Title The Midnight Bargain
Author C.L. Polk
Beatrice Clayborn is a sorceress who practices magic in secret, terrified of the day she will be locked into a marital collar that will cut off her powers to protect her unborn children. She dreams of becoming a full-fledged Magus and pursuing magic as her calling as men do, but her family has staked everything to equip her for Bargaining Season, when young men and women of means descend upon the city to negotiate the best marriages. The Clayborns are in severe debt, and only she can save them, by securing an advantageous match before their creditors come calling.
In a stroke of luck, Beatrice finds a grimoire that contains the key to becoming a Magus, but before she can purchase it, a rival sorceress swindles the book right out of her hands. Beatrice summons a spirit to help her get it back, but her new ally exacts a price: Beatrice’s first kiss . . . with her adversary’s brother, the handsome, compassionate, and fabulously wealthy Ianthe Lavan.
The more Beatrice is entangled with the Lavan siblings, the harder her decision becomes: If she casts the spell to become a Magus, she will devastate her family and lose the only man to ever see her for who she is; but if she marries—even for love—she will sacrifice her magic, her identity, and her dreams. But how can she choose just one, knowing she will forever regret the path not taken?
Release Date October 13, 2020
I love the cover of this book. That’s basically 75% of the reason I applied for it. The synopsis sounded really interesting too but that cover! Anyway, I liked the idea of a world that was similar to Recency England and I love fantasy. This seemed like a perfect blend.
Some Things I Liked
- The magic system. I liked the codes, grimoires, and binding to spirits as a form of magic in this story. I thought it was detailed well and was not overly complicated to the point of being confusing.
- The romance. It felt very regency-esque and I enjoyed that aspect. To be totally fair, it was a smidge rushed at parts (in other words, Ianthe fell for Beatrice pretty quickly), but that was relatively commonplace for the time period this is based on.
- Empowering the sorceresses. I loved that this story was about Beatrice wanting love and magic, but not having to compromise. Too often stories lead to some kind of compromise on one front or another and I loved that Beatrice was willing to fight for the perfect solution to her problem.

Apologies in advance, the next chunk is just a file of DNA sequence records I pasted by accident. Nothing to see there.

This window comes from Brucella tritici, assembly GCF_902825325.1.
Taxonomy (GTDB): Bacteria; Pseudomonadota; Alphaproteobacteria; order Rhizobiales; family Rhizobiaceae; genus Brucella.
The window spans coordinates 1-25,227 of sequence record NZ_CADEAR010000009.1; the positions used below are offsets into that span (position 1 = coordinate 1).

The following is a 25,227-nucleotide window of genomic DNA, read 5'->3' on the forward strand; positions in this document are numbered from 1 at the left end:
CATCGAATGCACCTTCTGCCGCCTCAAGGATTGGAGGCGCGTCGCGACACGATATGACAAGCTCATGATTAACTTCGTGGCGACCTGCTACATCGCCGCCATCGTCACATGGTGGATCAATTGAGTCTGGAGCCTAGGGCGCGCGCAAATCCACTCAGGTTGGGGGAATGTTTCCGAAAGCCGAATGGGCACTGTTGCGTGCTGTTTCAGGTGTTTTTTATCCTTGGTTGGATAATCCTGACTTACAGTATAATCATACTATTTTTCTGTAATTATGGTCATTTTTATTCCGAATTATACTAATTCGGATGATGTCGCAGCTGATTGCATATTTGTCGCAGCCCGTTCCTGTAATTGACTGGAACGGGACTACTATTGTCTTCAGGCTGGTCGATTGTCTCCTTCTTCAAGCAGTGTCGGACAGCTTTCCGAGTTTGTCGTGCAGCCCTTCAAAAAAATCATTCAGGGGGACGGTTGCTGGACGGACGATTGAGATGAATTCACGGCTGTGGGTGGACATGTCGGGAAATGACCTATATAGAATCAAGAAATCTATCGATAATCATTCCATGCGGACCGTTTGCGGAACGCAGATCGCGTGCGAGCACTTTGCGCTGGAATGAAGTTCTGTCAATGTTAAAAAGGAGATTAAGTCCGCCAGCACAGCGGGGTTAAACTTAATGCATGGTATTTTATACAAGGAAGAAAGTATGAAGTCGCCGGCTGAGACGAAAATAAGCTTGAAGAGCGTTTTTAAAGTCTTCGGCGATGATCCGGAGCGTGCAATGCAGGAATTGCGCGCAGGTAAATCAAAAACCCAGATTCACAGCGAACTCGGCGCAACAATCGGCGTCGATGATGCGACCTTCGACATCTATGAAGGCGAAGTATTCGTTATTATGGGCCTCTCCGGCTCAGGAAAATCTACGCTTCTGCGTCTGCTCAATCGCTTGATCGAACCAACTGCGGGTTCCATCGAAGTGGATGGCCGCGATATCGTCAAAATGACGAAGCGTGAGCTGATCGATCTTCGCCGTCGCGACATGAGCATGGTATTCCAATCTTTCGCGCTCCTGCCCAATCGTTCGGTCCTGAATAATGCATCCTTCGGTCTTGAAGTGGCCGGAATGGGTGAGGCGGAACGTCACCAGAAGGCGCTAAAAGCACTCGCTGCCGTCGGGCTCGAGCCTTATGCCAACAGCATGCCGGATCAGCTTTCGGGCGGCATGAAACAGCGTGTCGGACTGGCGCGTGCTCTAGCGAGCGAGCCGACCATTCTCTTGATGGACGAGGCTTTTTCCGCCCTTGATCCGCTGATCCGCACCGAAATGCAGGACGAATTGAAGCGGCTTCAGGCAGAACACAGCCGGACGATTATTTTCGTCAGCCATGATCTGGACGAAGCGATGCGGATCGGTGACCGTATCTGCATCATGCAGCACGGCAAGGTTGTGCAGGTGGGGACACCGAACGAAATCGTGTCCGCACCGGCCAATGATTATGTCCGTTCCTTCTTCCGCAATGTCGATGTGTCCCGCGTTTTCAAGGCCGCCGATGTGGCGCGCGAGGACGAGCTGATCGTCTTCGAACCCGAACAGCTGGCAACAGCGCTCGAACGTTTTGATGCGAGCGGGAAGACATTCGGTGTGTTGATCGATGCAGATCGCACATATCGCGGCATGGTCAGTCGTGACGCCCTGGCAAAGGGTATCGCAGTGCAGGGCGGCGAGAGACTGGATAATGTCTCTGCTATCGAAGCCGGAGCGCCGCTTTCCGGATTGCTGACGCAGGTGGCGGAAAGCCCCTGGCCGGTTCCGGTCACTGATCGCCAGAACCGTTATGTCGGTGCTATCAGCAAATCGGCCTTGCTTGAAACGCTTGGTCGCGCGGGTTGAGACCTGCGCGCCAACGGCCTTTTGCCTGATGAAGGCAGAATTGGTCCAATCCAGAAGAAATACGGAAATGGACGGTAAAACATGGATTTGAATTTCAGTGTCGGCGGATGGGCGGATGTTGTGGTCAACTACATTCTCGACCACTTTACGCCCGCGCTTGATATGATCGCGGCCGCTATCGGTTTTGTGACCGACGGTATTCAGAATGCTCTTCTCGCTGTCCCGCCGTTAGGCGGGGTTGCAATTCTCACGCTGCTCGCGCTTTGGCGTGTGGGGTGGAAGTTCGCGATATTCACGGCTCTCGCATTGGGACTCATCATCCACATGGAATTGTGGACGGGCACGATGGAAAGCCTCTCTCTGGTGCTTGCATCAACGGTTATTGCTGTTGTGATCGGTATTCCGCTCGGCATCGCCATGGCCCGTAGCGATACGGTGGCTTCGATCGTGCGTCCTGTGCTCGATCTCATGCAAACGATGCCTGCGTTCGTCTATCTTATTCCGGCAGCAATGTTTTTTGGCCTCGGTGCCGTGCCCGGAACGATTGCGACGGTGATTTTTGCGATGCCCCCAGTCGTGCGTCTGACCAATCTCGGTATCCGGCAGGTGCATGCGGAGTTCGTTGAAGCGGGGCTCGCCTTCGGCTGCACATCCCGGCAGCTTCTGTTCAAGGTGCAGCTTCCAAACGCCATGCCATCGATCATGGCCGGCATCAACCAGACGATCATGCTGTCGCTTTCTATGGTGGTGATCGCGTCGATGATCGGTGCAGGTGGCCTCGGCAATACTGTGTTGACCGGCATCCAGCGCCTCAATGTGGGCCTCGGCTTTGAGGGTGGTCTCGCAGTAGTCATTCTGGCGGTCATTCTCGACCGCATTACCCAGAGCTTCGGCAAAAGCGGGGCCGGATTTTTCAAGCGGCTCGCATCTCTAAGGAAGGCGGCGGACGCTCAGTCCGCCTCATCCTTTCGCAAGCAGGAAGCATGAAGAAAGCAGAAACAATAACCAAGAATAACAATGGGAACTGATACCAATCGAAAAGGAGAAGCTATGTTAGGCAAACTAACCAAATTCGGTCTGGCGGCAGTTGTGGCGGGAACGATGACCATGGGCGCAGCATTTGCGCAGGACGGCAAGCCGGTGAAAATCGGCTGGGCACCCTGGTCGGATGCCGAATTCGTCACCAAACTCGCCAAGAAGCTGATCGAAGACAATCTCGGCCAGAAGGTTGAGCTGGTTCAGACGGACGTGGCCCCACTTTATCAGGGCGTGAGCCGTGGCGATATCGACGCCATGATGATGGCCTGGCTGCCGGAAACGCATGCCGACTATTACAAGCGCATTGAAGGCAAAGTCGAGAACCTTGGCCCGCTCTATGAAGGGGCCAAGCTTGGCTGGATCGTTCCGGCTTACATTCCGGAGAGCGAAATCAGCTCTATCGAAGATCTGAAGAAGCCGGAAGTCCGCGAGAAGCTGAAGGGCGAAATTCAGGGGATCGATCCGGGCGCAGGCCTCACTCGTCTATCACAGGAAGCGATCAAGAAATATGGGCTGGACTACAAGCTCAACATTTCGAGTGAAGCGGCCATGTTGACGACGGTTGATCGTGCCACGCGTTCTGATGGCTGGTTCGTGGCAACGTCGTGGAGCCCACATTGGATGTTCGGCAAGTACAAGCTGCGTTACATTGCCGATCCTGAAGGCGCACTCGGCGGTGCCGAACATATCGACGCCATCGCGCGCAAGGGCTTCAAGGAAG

- Harriet. She was a little whiny in the beginning but I grew to like her as a character very much. I think she would make a very interesting spin-off story character.
One Thing I Wasn’t Crazy About
- The language, names, and world building in the beginning of the story read a bit like it’s a sequel of which I hadn’t read the first book. I was confused by the names and customs of the fictional countries especially. I was able to figure it out, but it gave this book a slow start.
I think Beatrice’s story is complete given the Epilogue of this book. However, I’d read more set in this world. Beatrice’s work has only just begun and we met several other characters that I’d like to read more about. I think the changing world they live in could make for a very interesting sequel.
I enjoyed this book. I don’t know if I would have pushed to read it as quickly as I did if not for my buddy reader @lianne_the_bibliophile saying how much she was enjoying it. Please note, that’s not to say I disliked the book, but with a slower beginning, I might have set it aside for a while if not for her encouragement. I really did enjoy the story overall.
Recommendations for Further Reading
- The Vine Witch by Luanne G. Smith – if you liked the historical vibes as well as the fantasy elements, try this series by Luanne G. Smith.
- Bringing Down the Duke by Evie Dunmore – there’s no magic in this series, but if you liked the idea of ladies empowering other ladies, try this series. It’s witty, fun, and has a great premise.
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